New song “Earth” gets it wrong about farmed animals, and two vegans helped.

I’m sure we all at least heard about the new, hip song “Earth” by the hip rapper Lil’ Dicky, which featured a whole bunch of hip celebrities talking about a hip topic: The Earth’s health.


Among the many hip celebrities in this song were vegans Ariana Grande and Miley Cyrus. Typically, this would be just another (obnoxious) drop in the pool of celebrities elevating major issues for public awareness, but this song does present a problem for vegans that seems minor but has interesting implications for vegan advocacy. It raises questions about what qualifies something as an offense against vegans, how seriously we should take it, and what responsibility one has as a vegan.

So, let’s start with what the problem is. Early into the music video, there is a lyric “How’s it going, I’m a cow? You drink milk from my tits”. The cow then shoots milk from its utter into Lil’ Dicky’s mouth. There are two issues with this quick, seemingly inconsequential lyric. First is the line and scene itself, which grossly trivializes the process of consuming cows’ milk. There are no happy cows on open fields and we don’t drink raw milk directly from a cow’s utter. The next scene is with a “fat fucking pig” in a similarly unrealistic setting of being in an open field. These depictions perpetuate misconceptions about how farmed animals are treated and profoundly misrepresent the reality of their conditions.

The second issue is the implication that comes from this. The song is about the importance of nature and our planet, and how we need to think about and protect it all. So, in that context, the sentiment about how we drink cows’ milk as a natural phenomenon is wrong. Drinking cows’ milk is not “natural”, this is a pervasive misconception that entrenches people into this idea that we should drink milk from cows. This is utterly ridiculous, pun intended. Furthermore, dairy cows and pigs have virtually no protections and are horribly subjugated, despite these silly and thoughtless depictions.

Admittedly, this is a small scene in a longer (and much more obnoxious) song, but there are apparent issues in how the song and video depicts and characterizes consuming milk from cows. Given that, does this meet the threshold of being an offense to vegan principles and values? I believe it arguably does meet that threshold because it perpetuates the same problematic representations of farmed animals that keep people from seeing the truth about their plight. But are all misrepresentations and falsehoods equal?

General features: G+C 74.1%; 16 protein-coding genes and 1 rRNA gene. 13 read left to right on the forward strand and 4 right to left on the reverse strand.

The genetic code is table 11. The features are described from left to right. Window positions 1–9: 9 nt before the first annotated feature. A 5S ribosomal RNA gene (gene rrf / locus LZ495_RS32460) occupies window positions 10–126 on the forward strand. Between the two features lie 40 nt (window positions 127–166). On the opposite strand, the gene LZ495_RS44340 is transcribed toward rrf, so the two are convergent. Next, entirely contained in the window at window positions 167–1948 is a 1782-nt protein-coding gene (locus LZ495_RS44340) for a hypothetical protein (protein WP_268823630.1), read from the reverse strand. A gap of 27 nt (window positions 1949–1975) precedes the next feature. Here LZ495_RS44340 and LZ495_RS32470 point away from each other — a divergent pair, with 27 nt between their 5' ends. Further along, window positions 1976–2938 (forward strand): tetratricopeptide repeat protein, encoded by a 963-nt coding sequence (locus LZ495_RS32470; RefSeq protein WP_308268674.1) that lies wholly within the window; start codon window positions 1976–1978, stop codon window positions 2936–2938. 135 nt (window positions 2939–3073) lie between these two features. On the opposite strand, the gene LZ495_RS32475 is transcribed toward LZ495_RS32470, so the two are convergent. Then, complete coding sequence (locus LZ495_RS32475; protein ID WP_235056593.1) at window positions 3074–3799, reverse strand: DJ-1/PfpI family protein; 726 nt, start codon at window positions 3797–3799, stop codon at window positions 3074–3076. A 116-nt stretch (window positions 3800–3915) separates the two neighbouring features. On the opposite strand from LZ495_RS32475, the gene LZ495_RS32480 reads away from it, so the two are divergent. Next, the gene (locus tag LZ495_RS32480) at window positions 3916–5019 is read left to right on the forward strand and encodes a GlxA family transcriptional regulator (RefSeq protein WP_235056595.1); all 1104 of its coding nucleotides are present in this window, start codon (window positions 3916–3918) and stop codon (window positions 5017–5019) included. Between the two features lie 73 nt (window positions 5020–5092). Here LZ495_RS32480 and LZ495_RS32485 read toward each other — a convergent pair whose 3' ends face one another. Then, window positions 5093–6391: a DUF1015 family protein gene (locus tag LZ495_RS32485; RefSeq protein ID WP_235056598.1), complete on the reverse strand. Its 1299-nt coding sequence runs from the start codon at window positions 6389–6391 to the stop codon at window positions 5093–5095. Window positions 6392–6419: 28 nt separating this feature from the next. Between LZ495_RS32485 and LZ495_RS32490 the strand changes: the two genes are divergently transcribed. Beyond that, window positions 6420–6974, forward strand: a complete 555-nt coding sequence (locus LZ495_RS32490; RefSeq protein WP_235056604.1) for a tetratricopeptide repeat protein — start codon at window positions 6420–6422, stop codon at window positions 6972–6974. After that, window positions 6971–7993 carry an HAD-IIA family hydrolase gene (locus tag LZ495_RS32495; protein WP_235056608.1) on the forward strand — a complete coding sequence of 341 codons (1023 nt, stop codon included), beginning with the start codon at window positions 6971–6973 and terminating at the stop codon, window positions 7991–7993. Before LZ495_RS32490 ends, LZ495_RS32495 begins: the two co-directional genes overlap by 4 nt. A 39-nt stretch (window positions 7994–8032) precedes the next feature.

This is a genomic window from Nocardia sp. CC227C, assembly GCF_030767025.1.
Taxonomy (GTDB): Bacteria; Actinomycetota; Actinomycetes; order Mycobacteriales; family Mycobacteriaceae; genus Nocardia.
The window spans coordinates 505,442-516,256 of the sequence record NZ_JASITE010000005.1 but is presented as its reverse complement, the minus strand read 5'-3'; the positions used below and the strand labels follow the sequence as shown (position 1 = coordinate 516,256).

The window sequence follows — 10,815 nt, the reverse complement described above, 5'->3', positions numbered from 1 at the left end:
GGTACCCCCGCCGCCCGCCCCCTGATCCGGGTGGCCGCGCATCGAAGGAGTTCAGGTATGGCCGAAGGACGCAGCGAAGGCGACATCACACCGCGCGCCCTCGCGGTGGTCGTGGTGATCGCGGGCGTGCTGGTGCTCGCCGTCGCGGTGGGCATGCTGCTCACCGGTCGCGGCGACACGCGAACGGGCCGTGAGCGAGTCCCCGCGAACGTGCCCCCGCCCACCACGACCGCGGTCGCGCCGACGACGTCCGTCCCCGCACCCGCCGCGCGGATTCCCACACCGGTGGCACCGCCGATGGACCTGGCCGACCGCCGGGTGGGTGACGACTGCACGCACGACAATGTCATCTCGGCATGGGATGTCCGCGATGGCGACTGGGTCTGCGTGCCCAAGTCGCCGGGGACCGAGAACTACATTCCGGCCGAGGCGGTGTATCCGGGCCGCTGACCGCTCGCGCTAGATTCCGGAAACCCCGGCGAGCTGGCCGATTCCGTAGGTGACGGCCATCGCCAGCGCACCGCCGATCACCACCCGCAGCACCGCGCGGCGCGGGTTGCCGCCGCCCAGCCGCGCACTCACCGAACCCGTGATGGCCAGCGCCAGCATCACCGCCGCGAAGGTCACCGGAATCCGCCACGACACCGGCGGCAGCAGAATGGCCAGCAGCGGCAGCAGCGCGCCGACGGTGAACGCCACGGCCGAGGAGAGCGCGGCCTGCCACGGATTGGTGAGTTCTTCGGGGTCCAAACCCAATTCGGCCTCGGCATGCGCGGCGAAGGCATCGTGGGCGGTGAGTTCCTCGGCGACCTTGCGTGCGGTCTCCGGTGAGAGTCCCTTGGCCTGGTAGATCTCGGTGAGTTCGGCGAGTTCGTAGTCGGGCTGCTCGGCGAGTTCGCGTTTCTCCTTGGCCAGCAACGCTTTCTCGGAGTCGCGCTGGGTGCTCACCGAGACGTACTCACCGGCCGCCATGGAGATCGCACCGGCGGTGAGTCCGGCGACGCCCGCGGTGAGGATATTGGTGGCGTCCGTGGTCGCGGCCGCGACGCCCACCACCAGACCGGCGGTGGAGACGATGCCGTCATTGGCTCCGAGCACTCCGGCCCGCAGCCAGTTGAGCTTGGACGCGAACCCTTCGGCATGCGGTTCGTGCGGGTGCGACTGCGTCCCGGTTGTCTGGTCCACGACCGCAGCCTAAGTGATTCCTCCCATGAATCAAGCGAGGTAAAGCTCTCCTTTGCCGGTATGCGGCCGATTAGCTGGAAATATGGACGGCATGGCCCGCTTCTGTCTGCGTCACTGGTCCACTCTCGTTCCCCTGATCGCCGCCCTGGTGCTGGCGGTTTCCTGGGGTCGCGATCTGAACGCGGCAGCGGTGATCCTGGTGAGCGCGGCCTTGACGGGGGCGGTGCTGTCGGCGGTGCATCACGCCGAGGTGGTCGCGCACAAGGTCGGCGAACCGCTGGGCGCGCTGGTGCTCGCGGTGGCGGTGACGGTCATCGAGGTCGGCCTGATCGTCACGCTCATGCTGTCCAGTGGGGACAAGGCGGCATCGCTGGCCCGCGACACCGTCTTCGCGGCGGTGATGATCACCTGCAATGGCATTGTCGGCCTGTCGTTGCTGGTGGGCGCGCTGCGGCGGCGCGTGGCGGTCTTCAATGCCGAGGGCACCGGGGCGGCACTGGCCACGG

On its merits, this isn’t the biggest deal out there because the misrepresentation is typical and its magnitude is miniscule. Moreover, this is just another annoying way hip celebrities stay hip, this happens all the time with all sorts of things. The big deal about this is that there are two vegans, Ariana Grande (the zebra) and Miley Cyrus (the elephant), who participate in this song.

Their participation in this song is arguably a tacit endorsement of its sentiments and statements, so it seems like they’re okay with these ridiculous and wrong depictions of farmed animals. Perhaps, if they were more serious about representing and promoting vegan values, they would either not participate in the song or work to change those lyrics and scene. Or is this asking too much of them? Should we expect all vegans, with varying levels of passion and conviction, to represent and promote veganism as advocates, or is it okay for some vegans to be quiet about the cause?

For Miley Cyrus, it might not be asking too much, because she frequently and vocally puts herself out there as a vegan advocate. One would think she would do something to address this, but alas, she was just “an elephant with junk in [her] trunk”.

On the other hand, it might be too much to ask from Ariana Grande, who doesn’t really use her hip celebrity powers to promote veganism. In fact, Grande recently “created” and endorsed the newly launched Starbucks Iced Cloud Macchiato, which is not vegan. It’s an espresso shot with milk and a few other animal products like butter, egg white powder, and non-fat dry milk (here are the ingredients). When she and Starbucks began promoting this drink, many vegans bought it because they thought it was vegan, you know, because she is vegan. She even encouraged people to try the soy version, which some vegans did, but that still isn’t vegan because neither the caramel sauce or the “cloud powder” (i.e. the foam) are vegan… This fiasco reflects an obvious lack of seriousness from Grande, so it’s not surprising to me that she’d participate in this song.

Ultimately, I think that vegans who advocate for veganism generally should push where they can. This is one case where they should’ve pushed because of the context around the song and music video; it does an injustice to cows and pigs to depict them in this way. The vegans in the song, especially Miley Cyrus, should have done more to promote veganism and not whitewash a very important message about global awareness. If the hip celebrities want to be serious about what they’re talking about, they should be informed and accurate in the details of their message. This is not some glib issue for people to sing about, this is our world and its inhabitants. It’s incredibly frustrating in itself because hip celebrities do this stuff all of the time, but this is especially sanctimonious because it’s a dire issue that is widely understood but not taken seriously enough.


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